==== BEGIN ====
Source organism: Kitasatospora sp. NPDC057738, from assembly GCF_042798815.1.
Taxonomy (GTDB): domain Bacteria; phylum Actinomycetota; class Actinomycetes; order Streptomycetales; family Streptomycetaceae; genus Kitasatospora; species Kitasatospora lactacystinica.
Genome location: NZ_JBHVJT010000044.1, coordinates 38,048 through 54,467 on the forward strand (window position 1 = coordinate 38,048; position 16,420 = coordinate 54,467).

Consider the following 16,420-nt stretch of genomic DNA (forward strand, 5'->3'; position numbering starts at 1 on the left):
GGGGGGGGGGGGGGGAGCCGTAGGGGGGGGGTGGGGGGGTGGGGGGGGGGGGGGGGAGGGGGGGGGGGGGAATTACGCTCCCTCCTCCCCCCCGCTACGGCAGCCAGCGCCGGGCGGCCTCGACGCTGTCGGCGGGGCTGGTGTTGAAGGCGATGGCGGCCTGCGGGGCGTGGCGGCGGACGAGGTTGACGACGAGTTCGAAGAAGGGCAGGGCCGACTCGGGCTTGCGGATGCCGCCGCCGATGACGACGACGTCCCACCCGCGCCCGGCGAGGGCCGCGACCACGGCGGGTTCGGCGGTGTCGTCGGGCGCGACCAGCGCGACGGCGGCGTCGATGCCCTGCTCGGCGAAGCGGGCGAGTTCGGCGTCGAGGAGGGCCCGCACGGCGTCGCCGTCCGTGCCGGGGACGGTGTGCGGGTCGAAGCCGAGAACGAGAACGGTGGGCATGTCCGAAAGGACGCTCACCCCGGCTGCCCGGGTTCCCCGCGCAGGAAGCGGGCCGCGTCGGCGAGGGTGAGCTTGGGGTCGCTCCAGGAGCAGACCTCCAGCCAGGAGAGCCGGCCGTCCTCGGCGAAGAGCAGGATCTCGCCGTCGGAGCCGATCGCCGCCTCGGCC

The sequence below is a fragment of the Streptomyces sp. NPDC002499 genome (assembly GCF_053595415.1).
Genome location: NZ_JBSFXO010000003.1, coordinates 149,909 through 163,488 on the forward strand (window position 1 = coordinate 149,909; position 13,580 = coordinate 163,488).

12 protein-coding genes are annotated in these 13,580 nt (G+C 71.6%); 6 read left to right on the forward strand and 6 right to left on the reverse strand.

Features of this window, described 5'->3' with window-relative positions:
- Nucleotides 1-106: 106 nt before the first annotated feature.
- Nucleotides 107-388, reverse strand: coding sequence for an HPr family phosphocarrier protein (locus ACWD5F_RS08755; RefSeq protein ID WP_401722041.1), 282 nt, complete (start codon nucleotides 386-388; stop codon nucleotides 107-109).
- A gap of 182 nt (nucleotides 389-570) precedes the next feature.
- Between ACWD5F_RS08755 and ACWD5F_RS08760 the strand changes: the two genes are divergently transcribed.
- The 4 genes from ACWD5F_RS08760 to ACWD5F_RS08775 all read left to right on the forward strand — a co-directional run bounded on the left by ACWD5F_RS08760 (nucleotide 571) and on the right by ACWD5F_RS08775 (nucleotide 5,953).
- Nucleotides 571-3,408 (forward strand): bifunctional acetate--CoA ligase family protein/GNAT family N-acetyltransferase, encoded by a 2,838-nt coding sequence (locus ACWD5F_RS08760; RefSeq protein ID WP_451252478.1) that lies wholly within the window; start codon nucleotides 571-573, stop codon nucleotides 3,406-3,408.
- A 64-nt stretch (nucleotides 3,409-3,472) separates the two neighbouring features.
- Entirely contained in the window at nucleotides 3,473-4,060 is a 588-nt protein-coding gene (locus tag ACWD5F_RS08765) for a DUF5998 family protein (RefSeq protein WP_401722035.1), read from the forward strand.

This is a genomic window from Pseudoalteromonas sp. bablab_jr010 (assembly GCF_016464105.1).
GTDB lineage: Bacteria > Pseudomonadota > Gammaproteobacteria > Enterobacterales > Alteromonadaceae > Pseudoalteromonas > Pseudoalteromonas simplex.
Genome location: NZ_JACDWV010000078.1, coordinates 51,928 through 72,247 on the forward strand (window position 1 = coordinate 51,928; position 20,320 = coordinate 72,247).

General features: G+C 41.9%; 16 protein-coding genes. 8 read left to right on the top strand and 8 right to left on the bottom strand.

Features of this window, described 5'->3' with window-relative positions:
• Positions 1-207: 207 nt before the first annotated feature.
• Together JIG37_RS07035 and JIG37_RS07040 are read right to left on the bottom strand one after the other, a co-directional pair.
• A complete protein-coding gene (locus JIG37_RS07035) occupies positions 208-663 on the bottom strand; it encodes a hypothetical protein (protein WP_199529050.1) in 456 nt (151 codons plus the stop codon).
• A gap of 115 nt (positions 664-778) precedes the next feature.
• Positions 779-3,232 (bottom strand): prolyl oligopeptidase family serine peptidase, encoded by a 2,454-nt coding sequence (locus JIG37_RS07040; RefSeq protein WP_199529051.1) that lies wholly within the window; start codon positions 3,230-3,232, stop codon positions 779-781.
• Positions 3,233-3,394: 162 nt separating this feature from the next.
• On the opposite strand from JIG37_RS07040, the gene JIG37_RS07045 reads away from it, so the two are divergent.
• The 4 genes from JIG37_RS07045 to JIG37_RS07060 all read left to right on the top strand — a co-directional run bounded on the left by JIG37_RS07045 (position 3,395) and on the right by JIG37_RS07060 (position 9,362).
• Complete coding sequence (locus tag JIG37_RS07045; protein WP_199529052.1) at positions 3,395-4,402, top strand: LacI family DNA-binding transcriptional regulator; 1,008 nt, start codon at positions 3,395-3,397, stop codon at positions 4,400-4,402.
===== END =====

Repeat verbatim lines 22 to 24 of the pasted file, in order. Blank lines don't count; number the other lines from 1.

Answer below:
Features of this window, described 5'->3' with window-relative positions:
• Positions 1-207: 207 nt before the first annotated feature.
• Together JIG37_RS07035 and JIG37_RS07040 are read right to left on the bottom strand one after the other, a co-directional pair.